Recent turbulence in U.S. money markets has cast light on a big problem hidden at the root of the Federal Reserve’s conduct of monetary policy: It is targeting an increasingly irrelevant interest rate.
Less than $100 billion changes hands each day in the federal funds market, the overnight interbank rate that the central bank targets. In contrast, considerably more than a trillion dollars are traded daily in the market for repurchase agreements, where financial institutions swap Treasury securities for cash.
“Fed funds is a moribund market,” said Mark Cabana, head of U.S. interest rates at Bank of America Corp. “It does not really represent where banks are truly seeking to lend and borrow.”
That’s led to calls that the Fed change its framework for carrying out monetary policy. The aim: Lessen the chances of the sort of turmoil that saw repurchase or repo rates soar as high as 10% last week and strengthen the central bank’s control of the short-term money markets that underpin the financial system and the economy.
The most radical step the Fed could take -- and probably the one that’s least likely at this point -- would be to junk the fed funds target entirely and replace it with an objective for an economically more significant short-term rate.
Among the possible candidates to replace fed funds: The recently minted secured overnight financing rate, a broad daily repo rate measure that the Fed is championing as a new benchmark for contracts on everything from home mortgages to corporate loans. One downside is that, being linked to repo, it too was subject to major spikes during the recent tumult.
A more subtle, yet still potentially significant change that the central bank could make would be to tweak the rules of engagement under which the New York Fed’s Open Market Desk operates in the money market. Instead of being tasked to merely keep the federal funds rate within its target range, the desk could be given greater leeway to respond to pressures elsewhere in the money markets.
While some analysts say the desk may be indirectly doing that already, a more explicit mandate would reassure traders that the Fed is ready to respond promptly to market dislocations even when the funds rate is within its target range.
Speaking to reporters on Sept. 18, Fed Chairman Jerome Powell played down the significance of recent market strains, though he acknowledged that they had been worse than expected.
“While these issues are important for market functioning and market participants, they have no implications for the economy or the stance of monetary policy,” he said.
Before the 2008-09 financial crisis, it made sense for the Fed to target the federal funds rate because that was the market banks used to lend and borrow scarce reserves from each other, with hundreds of billions of dollars changing hands each day.
The market’s dynamics changed, however, when quantitative-easing measures intended to safeguard the economy created vast new bank reserves, lessening the need for institutions to tap interbank liquidity. While some of those reserves have since been extinguished, there are still far more than there were pre-crisis.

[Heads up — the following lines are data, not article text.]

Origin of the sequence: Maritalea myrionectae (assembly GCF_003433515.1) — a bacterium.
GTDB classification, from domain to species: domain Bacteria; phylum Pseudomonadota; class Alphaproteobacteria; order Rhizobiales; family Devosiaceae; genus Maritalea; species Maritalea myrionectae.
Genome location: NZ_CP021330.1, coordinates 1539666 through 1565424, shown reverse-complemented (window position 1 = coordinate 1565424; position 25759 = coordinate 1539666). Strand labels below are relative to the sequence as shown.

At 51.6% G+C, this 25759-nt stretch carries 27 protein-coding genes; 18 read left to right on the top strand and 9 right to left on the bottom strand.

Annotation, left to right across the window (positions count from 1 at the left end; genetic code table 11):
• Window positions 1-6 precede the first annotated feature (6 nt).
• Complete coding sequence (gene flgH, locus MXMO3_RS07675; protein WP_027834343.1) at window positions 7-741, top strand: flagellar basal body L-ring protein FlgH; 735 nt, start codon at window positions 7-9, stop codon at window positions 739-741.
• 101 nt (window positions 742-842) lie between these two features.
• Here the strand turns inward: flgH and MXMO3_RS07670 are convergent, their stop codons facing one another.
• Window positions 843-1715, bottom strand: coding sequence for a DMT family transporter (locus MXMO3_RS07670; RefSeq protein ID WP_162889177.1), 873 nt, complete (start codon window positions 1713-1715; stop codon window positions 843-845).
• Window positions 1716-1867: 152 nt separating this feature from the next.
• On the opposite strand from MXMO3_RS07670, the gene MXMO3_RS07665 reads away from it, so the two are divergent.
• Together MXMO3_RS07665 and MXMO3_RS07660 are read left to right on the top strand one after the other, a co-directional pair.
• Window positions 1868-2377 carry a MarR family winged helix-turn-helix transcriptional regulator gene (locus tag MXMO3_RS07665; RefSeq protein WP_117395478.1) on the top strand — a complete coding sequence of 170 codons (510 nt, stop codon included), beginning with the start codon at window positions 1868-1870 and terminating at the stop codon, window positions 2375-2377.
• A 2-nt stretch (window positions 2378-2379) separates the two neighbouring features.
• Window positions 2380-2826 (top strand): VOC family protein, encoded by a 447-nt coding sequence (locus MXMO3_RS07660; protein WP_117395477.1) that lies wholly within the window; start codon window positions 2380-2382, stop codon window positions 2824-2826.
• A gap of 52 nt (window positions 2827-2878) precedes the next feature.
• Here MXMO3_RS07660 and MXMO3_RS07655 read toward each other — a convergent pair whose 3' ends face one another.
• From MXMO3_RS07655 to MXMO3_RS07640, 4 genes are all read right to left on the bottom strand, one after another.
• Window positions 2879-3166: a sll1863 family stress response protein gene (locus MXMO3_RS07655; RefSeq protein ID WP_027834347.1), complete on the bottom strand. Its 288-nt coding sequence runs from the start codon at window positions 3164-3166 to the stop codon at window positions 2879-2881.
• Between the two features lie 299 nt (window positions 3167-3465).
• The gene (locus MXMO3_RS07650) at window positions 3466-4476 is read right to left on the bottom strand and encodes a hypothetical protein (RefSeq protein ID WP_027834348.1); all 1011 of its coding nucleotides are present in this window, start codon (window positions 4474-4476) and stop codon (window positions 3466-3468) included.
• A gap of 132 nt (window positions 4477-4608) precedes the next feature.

That’s left the Federal Home Loan Banks -- a group of government-sponsored lenders -- as the dominant players in the fed funds market, unintentionally giving them outsized influence over where the rate settles.
“It’s too specialized and too small a market,” said Joseph Gagnon, a former Fed official who is now a senior fellow at the Peterson Institute for International Economics. “You want a bigger market” to use for a target.
Fed policy makers discussed alternatives to the funds target at their policy making meeting last November. One that got a lot of air time: The overnight bank funding rate.
Published by the New York Fed, the unsecured benchmark adds eurodollar transactions -- which are largely banks borrowing from non-bank financial institutions, like money-market mutual funds -- and certain domestic deposits to the volume of daily fed funds transactions.
Whereas fed funds breached the Fed’s target range last week, the overnight bank funding rate peaked at 2.25% before retreating.
While OBFR volume is roughly double that of fed funds alone, it is still just a fraction of that in the repurchase market. And it also has been trending lower in recent years.
Some policy makers at the November meeting “saw it as desirable to explore the possibility of targeting a secured interest rate,” according to the minutes of the gathering.
Peterson’s Gagnon supports targeting the secured overnight financing rate, or SOFR. One ancillary benefit of doing so: It might reassure borrowers and lenders that SOFR will be relatively stable and so make them more likely to adopt it as an alternative to the beleaguered London inter bank offered rate.
The recent turmoil -- which saw SOFR more than double to 5.25% on Sept. 17 -- has raised questions among some market participants about its suitability as a benchmark.
Adoption of a SOFR target though would have some other downsides. It could open up the Fed to accusations that it is protecting hedge funds and other financial institutions active in the repurchase markets, said Scott Skyrm, executive vice president at broker-dealer Curvature Securities.
The central bank may also find it harder to keep the rate within its target range than has been the case with fed funds.
“There’s no perfect substitute” for the current target, said Gennadiy Goldberg, senior U.S. rates strategist at TD Securities.
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